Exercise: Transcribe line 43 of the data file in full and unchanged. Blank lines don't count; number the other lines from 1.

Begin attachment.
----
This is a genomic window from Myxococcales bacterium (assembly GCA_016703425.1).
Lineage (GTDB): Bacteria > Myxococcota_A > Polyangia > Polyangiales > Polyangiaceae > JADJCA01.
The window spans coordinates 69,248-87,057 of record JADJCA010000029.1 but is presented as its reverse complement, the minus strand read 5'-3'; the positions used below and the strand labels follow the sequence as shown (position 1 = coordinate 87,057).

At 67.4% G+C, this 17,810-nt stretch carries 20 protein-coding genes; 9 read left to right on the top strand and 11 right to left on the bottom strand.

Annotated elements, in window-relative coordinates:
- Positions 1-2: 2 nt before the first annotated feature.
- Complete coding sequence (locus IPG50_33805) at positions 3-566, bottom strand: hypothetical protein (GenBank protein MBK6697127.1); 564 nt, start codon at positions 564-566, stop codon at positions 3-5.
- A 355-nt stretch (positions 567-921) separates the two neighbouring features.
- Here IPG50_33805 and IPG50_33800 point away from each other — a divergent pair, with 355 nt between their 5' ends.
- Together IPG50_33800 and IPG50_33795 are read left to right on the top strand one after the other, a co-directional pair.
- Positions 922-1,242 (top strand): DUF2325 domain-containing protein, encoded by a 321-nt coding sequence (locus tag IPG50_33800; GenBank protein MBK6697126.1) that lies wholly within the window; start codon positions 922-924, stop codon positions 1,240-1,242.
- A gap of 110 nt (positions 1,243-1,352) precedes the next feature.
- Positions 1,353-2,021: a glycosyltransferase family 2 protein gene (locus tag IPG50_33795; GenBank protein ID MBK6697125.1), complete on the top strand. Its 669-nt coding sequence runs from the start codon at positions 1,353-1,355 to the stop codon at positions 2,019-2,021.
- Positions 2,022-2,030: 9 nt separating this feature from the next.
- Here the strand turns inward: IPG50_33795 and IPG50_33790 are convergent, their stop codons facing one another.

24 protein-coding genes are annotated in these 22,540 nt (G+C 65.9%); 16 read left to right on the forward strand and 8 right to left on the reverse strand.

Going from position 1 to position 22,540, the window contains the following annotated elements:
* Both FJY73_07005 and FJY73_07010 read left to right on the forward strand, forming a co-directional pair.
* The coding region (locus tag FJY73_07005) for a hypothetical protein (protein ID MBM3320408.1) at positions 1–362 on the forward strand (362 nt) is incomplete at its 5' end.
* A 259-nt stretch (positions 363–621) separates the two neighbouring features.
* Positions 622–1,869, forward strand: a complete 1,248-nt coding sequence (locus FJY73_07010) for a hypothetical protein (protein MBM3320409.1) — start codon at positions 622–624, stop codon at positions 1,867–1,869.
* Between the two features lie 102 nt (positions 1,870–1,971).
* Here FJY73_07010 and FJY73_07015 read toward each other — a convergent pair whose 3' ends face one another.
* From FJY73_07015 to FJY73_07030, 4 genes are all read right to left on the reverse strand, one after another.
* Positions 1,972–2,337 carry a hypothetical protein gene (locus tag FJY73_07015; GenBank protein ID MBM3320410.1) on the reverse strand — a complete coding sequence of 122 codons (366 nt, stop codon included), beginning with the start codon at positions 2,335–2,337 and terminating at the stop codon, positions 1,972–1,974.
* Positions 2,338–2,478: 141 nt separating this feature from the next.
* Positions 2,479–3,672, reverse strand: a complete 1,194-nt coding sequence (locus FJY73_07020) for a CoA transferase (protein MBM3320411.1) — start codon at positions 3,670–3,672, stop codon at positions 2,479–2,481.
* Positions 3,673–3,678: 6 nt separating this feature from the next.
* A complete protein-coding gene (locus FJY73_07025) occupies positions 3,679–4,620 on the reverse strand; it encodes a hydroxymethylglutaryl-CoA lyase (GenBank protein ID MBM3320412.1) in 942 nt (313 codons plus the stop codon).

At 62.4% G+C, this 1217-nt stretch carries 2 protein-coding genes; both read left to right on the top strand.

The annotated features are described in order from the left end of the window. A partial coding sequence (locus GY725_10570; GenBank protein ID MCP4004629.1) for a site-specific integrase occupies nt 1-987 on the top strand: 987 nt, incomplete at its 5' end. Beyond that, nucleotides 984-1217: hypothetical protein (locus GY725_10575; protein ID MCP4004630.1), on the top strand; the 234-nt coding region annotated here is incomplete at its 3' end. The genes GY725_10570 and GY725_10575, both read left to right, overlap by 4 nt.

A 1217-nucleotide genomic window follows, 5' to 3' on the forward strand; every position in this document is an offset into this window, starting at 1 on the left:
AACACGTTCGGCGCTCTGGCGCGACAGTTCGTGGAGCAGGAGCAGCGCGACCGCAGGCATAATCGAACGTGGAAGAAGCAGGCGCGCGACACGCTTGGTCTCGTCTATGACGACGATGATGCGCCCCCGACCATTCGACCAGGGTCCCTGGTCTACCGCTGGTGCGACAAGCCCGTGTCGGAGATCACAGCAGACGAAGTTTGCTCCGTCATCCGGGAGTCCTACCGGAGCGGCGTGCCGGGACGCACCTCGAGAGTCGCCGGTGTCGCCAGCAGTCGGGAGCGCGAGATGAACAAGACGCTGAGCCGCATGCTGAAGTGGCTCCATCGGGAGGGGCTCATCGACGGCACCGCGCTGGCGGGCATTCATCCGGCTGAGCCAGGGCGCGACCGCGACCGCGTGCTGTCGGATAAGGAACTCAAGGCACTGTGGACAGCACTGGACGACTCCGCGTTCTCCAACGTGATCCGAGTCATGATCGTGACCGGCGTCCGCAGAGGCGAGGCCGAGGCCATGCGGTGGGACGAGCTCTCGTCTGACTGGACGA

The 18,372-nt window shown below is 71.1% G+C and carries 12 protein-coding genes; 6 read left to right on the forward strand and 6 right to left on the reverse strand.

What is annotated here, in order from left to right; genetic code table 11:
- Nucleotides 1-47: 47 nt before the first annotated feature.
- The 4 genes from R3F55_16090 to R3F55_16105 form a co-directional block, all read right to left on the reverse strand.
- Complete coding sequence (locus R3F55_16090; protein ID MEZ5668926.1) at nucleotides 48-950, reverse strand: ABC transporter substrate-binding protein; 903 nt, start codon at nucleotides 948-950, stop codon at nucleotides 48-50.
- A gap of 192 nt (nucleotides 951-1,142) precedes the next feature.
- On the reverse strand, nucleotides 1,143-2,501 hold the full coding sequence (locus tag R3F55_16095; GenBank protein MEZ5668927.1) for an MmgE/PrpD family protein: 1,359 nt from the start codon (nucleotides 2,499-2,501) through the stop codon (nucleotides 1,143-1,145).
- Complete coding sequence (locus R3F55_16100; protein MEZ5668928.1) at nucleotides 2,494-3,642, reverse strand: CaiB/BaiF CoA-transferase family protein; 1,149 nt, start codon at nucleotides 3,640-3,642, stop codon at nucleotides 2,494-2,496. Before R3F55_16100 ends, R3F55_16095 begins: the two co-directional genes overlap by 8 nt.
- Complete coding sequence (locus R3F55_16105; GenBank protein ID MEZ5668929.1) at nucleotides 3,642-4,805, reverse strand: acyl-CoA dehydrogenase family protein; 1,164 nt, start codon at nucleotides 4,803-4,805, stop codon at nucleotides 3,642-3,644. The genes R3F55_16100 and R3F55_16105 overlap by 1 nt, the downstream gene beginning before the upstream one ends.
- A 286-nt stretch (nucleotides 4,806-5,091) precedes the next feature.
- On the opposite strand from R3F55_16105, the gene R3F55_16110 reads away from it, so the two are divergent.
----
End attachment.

- A 286-nt stretch (nucleotides 4,806-5,091) precedes the next feature.